5. ^ a b c Theen, Andrew (October 10, 2013). "Dignity Village: Residents fight 'complacency' as Right 2 Dream Too captures Portland's attention". The Oregonian. Retrieved 21 October 2013.
  6. ^ Korn, Peter (October 3, 2013). "Attorneys, city joust as R2DT move gets hearing". Portland Tribune. Retrieved 2019-03-03.
  7. ^ Harbarger, Molly (2017-04-07). "Mayor's office, Right 2 Dream Too agree on new location". oregonlive.com. Retrieved 2019-03-03.
  8. ^ "Right 2 Dream Too campers begin again at North Portland site". KGW. Retrieved 2019-03-03.
  9. ^ a b c d Boddie, Ken (January 21, 2019). "Where We Live: Right 2 Dream Too". KOIN. Retrieved March 3, 2019.
  10. ^ Templeton, Amelia. "Right 2 Dream Too Homeless Camp Looks To Find New Home". www.opb.org. Retrieved 2019-03-03.
  11. ^ Yao, Stephanie (2017-06-15). "Right 2 Dream Too leaves downtown, welcome mat extended by Moda Center and Lloyd District (photos)". oregonlive.com. Retrieved 2019-03-03. After earning membership in Right 2 Dream Too by following a code of conduct, working volunteer hours and passing several rounds of approval by fellow members, he's earned full-time lodging in this tiny house. Non-members sleep on the floor of a general population area for 12 hours in each 24-hour period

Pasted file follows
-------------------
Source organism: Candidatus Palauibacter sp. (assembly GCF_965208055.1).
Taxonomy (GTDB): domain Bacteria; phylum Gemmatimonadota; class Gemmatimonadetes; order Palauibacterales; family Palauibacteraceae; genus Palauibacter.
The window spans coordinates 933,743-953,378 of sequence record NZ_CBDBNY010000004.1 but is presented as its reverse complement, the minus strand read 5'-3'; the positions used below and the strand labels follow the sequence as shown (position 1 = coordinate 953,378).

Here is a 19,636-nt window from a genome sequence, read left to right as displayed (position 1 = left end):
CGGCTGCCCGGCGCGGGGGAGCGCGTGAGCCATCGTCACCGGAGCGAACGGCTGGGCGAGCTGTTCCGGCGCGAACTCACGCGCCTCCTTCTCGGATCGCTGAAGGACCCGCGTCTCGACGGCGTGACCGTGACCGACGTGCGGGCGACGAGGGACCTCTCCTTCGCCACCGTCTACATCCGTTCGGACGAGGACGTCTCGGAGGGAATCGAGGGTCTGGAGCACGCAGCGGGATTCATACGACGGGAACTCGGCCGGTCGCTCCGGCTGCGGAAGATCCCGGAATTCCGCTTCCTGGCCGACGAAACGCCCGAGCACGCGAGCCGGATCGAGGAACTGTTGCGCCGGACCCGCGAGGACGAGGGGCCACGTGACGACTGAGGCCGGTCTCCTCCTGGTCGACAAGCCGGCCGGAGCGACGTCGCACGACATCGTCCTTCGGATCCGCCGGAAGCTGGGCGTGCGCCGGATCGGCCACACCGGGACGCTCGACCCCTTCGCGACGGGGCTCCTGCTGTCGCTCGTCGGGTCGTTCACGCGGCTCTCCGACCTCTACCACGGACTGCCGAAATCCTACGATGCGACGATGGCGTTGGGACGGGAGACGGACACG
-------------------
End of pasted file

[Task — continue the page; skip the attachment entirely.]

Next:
12. ^ a b c Schmidt, Brad (October 15, 2013). "Right 2 Dream Too: Moving options unclear after Portland City Council again delays vote". The Oregonian. Retrieved 21 October 2013.
  13. ^ a b Schmidt, Brad (October 21, 2013). "Right 2 Dream Too: Deadline to dismiss lawsuit extended 60 days". The Oregonian. Retrieved 21 October 2013.
  14. ^ Schmidt, Brad (September 27, 2013). "Portland officials explain how Right 2 Dream Too can move to Pearl District". The Oregonian. Retrieved 21 October 2013.
  15. ^ KATU (2018-08-17). "East Portland business sues city over failure to move homeless camp". KATU. Retrieved 2019-03-03.
  16. ^ Sparling, Zane. "Portland's Right 2 Dream Too Adds More Sleeping Pods". www.opb.org. Retrieved 2019-03-03.

External links[edit]